Life At Its Best: Raising champions

By Jim Graff
May 11, 2012 at 12:11 a.m.

Jim Graff

Jim Graff

As the youngest in my family, I witnessed quite a few spankings. Unfortunately, I was often not only the witness, but the recipient, as well.

In fact, I got spanked so often, that I got to the point I could tell they were coming. The routine went something like this: First, I'd see the all-too familiar look from Mom that let me know I was in trouble. Then, I'd watch as my 5-foot 6-inch, 150-pound dad came walking toward me, suddenly seeming more like he was 7 feet tall and 385 pounds.

Finally, as he took off his belt, he would look me in the eye and say, "Son, this is going to hurt me more than it hurts you."

I didn't understand that statement back then, but now I do. In fact, I've used it on my own kids. The truth is that, as parents, we don't like bringing our kids pain any more than they like experiencing it.

But the Bible tells us in Proverbs that a failure to discipline our children is a failure to properly love them. Discipline is evidence of love. Yes, it may bring them momentary pain, but, in the end, it will save them from experiencing the pain sin brings down the road.

Just as we have been called to discipline our kids physically, we've also been called to discipline them spiritually.

Proverbs 22:6 says, "Train up a child in the way he should go." Think about how professional athletes are trained. They're not expected to improve solely from hearing lectures or watching film of other great players because, though teaching and establishing examples is important, it's not enough.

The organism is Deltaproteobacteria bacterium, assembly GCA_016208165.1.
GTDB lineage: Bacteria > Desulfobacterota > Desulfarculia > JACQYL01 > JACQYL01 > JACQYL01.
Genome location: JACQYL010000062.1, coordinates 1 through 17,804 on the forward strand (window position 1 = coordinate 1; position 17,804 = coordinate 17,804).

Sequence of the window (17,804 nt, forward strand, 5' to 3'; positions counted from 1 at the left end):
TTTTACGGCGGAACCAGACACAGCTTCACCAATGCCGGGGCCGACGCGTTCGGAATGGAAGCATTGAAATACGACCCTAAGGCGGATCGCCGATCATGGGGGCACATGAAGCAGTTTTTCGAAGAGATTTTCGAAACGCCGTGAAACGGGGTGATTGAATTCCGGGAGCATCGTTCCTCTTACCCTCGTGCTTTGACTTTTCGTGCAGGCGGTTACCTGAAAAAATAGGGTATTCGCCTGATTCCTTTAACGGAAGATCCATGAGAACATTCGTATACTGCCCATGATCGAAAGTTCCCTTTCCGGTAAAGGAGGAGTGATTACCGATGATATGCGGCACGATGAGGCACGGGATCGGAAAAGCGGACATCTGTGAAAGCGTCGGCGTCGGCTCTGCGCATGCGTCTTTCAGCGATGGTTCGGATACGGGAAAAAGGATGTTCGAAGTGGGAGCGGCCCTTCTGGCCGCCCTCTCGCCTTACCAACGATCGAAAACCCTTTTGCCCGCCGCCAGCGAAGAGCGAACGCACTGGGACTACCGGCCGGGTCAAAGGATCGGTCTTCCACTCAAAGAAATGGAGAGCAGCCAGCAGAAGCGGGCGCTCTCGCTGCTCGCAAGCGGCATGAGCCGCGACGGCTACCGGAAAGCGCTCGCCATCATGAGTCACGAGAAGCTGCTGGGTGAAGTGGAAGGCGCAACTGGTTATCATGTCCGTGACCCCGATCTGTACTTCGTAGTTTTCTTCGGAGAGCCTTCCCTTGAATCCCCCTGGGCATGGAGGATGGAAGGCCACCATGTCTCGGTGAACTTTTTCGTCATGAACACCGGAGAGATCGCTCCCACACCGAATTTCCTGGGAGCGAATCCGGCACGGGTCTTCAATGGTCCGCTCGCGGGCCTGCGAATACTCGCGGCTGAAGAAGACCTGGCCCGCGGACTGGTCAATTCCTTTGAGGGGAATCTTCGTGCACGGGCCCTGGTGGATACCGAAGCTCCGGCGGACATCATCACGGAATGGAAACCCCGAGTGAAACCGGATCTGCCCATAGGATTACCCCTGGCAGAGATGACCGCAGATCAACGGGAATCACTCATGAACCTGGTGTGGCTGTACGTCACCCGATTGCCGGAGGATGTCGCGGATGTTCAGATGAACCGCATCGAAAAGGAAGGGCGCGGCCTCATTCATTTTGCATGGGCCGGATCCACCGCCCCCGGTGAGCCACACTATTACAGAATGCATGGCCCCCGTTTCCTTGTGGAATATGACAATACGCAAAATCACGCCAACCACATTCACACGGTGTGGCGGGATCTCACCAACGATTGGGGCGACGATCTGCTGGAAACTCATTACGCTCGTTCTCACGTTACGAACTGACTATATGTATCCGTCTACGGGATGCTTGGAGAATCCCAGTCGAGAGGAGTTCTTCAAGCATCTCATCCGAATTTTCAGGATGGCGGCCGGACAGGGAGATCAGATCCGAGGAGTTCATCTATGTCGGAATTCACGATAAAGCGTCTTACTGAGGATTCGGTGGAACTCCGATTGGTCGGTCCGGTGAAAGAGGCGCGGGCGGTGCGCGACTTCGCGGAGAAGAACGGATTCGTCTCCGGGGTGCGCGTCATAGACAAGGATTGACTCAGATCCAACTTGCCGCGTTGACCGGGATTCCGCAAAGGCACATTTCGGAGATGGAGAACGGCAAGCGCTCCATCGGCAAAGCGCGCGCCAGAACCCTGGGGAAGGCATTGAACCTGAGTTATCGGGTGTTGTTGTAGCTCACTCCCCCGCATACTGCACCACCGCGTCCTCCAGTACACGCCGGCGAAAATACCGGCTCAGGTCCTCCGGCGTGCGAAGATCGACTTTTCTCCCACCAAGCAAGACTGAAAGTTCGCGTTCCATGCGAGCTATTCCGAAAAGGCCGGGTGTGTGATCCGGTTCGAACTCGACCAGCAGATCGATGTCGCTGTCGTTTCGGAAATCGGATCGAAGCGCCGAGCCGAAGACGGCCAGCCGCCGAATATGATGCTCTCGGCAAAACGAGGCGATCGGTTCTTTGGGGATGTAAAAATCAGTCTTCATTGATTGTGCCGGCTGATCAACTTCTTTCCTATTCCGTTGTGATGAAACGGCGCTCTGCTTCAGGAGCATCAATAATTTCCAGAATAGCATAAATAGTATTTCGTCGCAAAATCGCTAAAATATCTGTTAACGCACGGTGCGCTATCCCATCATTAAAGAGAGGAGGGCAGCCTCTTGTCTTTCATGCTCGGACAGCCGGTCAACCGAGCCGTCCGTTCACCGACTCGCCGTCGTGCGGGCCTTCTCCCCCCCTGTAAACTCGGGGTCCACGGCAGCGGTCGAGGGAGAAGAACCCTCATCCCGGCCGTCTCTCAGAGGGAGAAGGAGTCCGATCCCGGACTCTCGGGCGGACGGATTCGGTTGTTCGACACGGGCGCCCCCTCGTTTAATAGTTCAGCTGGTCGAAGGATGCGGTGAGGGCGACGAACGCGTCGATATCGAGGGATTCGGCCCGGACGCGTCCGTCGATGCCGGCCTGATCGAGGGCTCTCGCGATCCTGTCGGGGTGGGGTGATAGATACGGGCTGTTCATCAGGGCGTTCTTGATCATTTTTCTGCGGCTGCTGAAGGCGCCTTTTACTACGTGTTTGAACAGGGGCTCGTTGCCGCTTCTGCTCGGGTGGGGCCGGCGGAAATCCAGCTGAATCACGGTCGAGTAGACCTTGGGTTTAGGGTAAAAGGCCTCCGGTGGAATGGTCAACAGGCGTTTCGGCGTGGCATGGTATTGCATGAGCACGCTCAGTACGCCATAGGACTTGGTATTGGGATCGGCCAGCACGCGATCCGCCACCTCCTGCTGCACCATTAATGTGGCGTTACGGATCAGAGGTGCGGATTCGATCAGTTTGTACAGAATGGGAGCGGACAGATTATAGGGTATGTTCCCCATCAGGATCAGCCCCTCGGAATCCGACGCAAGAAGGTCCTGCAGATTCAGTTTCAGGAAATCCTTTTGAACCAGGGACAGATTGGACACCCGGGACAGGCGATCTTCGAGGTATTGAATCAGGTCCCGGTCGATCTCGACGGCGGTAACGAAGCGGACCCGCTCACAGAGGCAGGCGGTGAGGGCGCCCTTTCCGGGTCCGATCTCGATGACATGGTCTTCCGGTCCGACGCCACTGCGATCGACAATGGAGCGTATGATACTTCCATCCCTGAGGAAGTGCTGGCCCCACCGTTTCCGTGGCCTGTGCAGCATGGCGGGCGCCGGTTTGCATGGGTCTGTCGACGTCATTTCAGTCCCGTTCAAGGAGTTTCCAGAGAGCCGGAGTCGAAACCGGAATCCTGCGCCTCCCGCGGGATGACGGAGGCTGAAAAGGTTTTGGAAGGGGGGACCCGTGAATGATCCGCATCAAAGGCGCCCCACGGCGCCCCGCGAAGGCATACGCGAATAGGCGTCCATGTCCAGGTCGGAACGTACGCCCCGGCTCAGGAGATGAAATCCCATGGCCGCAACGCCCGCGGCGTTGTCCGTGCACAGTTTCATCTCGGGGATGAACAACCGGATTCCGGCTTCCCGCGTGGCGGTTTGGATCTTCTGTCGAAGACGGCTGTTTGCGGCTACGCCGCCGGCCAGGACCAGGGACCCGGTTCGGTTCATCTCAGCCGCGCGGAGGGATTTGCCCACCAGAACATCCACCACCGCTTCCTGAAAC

Trainers must constantly watch over their athletes, helping them make small adjustments that enable them to reach their full potential.

We have the same job as parents. One of our greatest callings is to train our kids to be successful in the life God has for them. Sure, some of that training involves getting them in church and giving them examples and teachings to follow.

But proper training requires more than that. We must constantly watch over the lives of our kids, helping them make changes that will bring blessing down the road.

A study was recently conducted to determine how kids spend the majority of their time. Results showed that if we bring our kids to church every Sunday, they spend only one percent of their time in church. If they go to school for 12 years, they spend 18 percent in school. That leaves 80 percent of their lives that could be spent at home, with us. So how will you use that time?

I encourage you to, first of all, enjoy it. Spend time laughing, loving on and hanging out with your kids. But also remember that you've been given the privilege of being their personal trainer.

Help them make adjustments along the way that will help prepare them for the future. If you take this role seriously, you'll set them up to become champions, successfully living out the blessed life God has for them.

Jim Graff is the Senior Pastor of Faith Family Church in Victoria.



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